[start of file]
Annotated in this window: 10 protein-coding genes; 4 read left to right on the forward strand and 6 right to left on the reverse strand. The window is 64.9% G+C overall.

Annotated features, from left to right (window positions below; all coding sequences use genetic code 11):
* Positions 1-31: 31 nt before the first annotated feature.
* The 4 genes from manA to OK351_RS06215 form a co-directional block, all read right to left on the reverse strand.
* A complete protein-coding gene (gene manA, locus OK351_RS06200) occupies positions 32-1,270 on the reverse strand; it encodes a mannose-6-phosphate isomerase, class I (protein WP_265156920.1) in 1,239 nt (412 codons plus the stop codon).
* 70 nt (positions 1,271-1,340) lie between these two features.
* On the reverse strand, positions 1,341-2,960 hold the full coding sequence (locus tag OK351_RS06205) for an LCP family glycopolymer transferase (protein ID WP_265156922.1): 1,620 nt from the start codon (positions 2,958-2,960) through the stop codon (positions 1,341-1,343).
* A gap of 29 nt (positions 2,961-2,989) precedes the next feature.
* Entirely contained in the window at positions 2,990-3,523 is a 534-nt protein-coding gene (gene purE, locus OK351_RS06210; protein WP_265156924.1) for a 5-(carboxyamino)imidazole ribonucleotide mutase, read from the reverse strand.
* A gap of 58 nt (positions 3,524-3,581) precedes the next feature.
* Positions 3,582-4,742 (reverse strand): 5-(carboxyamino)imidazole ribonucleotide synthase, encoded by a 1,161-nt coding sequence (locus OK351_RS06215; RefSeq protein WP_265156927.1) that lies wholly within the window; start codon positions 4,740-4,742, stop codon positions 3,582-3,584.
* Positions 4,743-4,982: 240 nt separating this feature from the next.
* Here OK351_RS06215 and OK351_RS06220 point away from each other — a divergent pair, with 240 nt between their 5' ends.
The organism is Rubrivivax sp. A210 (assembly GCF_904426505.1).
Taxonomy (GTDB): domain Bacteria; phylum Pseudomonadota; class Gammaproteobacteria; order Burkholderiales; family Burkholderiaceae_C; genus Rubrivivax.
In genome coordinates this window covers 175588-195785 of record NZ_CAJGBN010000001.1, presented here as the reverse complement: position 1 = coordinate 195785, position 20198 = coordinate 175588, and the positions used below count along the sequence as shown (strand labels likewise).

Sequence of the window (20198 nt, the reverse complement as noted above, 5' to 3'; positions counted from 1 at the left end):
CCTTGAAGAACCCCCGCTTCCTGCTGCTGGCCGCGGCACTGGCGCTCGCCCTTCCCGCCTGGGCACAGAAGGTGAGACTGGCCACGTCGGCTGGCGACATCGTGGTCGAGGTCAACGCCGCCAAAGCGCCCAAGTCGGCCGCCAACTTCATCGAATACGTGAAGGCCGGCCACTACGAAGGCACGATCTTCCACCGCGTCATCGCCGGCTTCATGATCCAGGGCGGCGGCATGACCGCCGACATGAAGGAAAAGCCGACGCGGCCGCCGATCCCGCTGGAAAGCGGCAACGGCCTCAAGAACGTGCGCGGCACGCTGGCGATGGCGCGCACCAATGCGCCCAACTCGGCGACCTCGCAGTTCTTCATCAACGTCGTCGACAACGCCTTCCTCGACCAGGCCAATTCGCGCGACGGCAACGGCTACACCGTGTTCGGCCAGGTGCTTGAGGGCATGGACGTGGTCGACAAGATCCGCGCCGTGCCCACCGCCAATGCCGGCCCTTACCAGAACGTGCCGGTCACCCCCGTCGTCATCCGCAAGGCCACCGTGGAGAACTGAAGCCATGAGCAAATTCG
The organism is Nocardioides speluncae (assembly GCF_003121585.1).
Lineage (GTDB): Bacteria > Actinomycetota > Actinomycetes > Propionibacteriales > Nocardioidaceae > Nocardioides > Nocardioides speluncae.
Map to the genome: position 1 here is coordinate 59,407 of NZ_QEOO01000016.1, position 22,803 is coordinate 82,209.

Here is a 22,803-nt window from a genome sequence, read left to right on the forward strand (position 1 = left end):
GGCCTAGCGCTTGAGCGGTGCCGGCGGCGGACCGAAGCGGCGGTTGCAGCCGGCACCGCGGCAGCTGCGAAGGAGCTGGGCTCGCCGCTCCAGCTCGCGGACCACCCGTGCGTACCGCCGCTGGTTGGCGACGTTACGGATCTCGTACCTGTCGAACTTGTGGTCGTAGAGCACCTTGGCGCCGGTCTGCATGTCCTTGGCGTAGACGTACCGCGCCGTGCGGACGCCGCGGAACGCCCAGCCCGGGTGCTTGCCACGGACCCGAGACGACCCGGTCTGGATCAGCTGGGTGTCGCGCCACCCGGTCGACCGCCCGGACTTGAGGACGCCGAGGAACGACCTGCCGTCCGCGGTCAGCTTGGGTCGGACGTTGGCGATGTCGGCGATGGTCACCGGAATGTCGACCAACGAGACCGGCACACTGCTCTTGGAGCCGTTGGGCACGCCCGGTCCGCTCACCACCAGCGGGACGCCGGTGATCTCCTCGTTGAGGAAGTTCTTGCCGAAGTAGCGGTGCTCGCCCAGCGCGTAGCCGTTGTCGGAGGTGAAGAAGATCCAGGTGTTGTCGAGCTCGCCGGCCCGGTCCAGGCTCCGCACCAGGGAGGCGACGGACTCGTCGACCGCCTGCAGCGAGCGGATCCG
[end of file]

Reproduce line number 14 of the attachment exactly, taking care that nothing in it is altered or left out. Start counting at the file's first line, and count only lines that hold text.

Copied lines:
The organism is Rubrivivax sp. A210 (assembly GCF_904426505.1).